I've been a member the natural bridge Appalachian Trail club since 1994, and an active trail maintainer since 1999. In addition to being a member of the club, I've served on the board and president of the club, Virginia regional partnership committee chair and a representative on AGC Stewardship Council. Currently, my husband and I maintain the section of the unity from the Tye River to the priest shelter.


Mills Kelly  04:12

It's not clear how the mountains of the religious range got their names.


Trudy Phillips  04:17

There's documentation that says it goes back to the 1700s.


Mills Kelly  04:21

Some say the name of the priest comes from a hermit pastor who lived in the area. Others believed the mountain was named after the influential priest family who owned a bunch of land on the mountain. While the genesis of the peaks names is a mystery, we do know that white settlers began occupying their religious mountain range about 230 years ago. Settlers claimed land grants ranging from 100 to 200 acres and proceeded to clear cut the forests hunt, fish, and mind for various metals and minerals. The lands resources were soon exhausted and the land was abandoned. When national forests were established beginning in 1918, the area became a focus for protection and restoration. When the Appalachian Trail was first laid out in the 1920s and 1930s, the priest was not part of the trail. But after World War Two members of the natural bridge Appalachian Trail club, proposed relocating the trail from its original route just to the west, to bring it over the summit of the priest and then down to the Thai River. The ATC approved a proposal and plan to ceremony on the summit of the priest to declare the trail fully reopened after a long period of neglect during and immediately after the war. The night before the event, the president of the natural bridge club received a telegram that said ATC Chairman Myron Avery was gravely ill and wouldn't be able to attend the event or give a speech. It was too late to cancel. So the participants hiked up to the summit and painted a white blaze to commemorate the moment. If you've listened to episode one of our show, you know that Avery had a serious heart condition and died later that year from a heart attack. The current shelter on the summit of the priest was completed in 1960. And it's a popular place for hikers to visit. And a significant number of those hikers confess their sins to the priest in the shelter logbook. No one knows when or why this particular tradition began. The trail guides haven't all been great about saving their shelter logs. But I have seen some dating back into the 1980s and hikers were already confessing their sins. What do they confess to? You can find some pretty despicable sins in those logbooks, ranging from stealing someone else's Pop Tarts, to not digging catholes to hiding a hiking partner's flashlight. I mean, who steal someone's Pop Tarts? I asked John and Trudy why they thought hikers confessed such things.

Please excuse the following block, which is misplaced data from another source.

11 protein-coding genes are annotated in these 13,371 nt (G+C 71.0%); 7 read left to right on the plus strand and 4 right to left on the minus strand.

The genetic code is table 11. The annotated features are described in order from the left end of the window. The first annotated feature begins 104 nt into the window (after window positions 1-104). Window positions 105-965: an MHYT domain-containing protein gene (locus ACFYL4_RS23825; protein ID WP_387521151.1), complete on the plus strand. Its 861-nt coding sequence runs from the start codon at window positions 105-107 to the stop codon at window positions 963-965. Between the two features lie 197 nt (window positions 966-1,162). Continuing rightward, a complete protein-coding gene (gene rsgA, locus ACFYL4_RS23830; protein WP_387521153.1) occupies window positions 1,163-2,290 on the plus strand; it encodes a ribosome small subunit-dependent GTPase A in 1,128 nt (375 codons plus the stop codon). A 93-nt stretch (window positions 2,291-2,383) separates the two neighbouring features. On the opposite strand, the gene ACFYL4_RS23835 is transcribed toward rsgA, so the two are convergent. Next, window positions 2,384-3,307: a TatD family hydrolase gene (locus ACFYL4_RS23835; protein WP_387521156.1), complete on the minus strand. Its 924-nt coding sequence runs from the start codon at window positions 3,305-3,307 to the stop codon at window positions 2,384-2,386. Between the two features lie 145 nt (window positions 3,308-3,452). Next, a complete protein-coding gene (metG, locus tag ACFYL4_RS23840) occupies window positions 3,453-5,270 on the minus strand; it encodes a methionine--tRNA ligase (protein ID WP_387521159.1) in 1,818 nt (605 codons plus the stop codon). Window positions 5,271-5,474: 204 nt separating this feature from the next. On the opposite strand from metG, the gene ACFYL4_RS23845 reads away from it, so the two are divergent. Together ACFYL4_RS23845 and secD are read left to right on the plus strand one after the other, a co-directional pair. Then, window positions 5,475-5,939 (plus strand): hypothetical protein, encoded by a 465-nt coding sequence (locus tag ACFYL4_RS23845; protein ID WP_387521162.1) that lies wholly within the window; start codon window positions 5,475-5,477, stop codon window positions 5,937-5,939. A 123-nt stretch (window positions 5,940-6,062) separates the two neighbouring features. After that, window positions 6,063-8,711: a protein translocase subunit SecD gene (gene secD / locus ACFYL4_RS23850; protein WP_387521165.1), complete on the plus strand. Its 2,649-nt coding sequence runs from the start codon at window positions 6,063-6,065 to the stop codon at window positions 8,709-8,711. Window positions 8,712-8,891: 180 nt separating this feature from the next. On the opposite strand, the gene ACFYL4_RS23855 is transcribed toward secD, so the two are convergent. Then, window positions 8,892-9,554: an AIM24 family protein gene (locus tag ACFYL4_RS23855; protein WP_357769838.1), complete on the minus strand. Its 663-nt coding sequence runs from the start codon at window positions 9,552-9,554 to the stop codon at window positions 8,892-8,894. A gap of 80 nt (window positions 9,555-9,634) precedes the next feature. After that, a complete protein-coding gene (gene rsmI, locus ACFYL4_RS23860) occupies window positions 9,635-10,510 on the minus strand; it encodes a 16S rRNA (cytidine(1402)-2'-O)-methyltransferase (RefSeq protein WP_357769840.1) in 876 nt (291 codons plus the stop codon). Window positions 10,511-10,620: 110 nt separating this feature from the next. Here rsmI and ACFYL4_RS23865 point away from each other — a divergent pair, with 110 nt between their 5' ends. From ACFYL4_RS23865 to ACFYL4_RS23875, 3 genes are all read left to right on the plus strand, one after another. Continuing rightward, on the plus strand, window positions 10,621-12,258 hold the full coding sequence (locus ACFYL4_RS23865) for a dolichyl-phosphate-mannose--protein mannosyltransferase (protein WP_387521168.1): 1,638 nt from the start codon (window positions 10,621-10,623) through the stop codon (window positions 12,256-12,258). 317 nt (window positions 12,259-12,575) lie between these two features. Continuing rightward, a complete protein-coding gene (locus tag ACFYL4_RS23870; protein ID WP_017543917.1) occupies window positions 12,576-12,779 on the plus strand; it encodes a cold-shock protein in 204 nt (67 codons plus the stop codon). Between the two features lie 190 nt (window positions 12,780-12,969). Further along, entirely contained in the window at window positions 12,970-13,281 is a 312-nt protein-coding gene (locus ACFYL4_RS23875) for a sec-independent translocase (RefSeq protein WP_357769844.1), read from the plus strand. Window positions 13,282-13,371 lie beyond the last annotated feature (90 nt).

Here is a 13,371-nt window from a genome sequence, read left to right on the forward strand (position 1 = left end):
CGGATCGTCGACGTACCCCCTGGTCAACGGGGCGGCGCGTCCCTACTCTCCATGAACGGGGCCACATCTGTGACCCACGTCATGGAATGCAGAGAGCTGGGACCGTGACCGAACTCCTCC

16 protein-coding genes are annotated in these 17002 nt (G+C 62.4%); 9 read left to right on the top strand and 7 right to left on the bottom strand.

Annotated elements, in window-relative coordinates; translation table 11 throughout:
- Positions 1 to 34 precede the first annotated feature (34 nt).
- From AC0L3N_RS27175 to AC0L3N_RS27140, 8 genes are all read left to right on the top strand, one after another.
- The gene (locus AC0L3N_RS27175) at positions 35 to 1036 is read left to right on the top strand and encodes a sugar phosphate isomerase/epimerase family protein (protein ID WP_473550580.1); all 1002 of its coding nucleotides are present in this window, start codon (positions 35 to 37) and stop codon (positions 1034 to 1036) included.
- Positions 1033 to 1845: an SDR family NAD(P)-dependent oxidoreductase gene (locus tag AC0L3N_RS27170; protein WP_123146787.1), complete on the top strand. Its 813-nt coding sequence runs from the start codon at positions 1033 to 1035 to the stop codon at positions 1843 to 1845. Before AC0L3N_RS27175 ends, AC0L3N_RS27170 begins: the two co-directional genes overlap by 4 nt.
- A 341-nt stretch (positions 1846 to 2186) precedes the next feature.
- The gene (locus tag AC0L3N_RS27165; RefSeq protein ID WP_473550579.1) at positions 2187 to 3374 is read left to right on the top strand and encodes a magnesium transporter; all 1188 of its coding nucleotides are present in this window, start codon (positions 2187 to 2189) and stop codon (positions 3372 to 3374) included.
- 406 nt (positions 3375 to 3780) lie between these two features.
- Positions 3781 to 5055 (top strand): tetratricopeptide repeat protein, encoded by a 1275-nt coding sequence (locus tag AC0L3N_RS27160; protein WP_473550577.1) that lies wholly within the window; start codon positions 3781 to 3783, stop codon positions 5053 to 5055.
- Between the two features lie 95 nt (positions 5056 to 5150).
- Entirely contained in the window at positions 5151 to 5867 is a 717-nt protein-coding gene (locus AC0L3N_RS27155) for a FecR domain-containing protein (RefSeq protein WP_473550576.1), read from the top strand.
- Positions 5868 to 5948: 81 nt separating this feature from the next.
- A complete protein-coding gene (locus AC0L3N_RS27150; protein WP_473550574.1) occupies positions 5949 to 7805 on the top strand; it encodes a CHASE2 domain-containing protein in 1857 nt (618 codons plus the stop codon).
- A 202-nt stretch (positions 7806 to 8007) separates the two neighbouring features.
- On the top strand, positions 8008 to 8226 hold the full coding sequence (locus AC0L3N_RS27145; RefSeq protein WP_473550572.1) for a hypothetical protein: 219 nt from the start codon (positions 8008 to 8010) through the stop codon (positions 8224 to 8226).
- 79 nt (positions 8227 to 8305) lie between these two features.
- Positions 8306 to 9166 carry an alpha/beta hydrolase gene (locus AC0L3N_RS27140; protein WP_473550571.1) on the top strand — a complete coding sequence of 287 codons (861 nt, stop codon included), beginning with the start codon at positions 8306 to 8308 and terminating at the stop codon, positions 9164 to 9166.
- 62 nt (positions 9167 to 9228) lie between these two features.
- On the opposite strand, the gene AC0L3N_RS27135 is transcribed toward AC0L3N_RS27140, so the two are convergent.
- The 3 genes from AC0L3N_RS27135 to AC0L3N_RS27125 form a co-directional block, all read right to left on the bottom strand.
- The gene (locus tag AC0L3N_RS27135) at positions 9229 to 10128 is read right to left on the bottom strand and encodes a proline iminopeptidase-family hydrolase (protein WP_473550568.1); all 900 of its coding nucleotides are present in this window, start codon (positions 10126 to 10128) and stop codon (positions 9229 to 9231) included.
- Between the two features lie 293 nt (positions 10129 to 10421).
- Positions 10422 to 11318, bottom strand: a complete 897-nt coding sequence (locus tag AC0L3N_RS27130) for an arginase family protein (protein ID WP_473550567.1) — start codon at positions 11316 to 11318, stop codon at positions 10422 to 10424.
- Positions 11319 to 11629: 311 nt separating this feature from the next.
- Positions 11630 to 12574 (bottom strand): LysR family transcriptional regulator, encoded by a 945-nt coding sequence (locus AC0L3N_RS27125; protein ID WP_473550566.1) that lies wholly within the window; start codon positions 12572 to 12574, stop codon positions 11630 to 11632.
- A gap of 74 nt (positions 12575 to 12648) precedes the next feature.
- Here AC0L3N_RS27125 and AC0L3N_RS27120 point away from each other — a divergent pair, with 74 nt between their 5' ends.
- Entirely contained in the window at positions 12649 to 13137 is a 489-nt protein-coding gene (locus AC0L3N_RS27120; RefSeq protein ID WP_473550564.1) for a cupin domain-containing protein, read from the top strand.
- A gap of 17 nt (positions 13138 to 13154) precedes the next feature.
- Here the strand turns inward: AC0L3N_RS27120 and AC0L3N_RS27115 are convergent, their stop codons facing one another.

I have a theory. And the theory is that combining the name of the peak the priest with that extremely rugged time up, people feel like they've already done the atonement. They've already paid the penalty for their sin by the time they got there. So they might as well add the confession to go along with it.


Mills Kelly  07:32

I've hiked across that summit. And I have to agree with John that it does feel like a penalty. It's the kind of hike where you start questioning your life choices when you're on switchback 10 and only halfway up to the top. Here's one of John's favorite confessions.


John Phillips  07:50

Forgive me father for I have sinned after getting off the trail for a week, a yellow bliss six miles on the trail on the Blue Ridge Parkway to catch up from my family.


Mills Kelly  08:00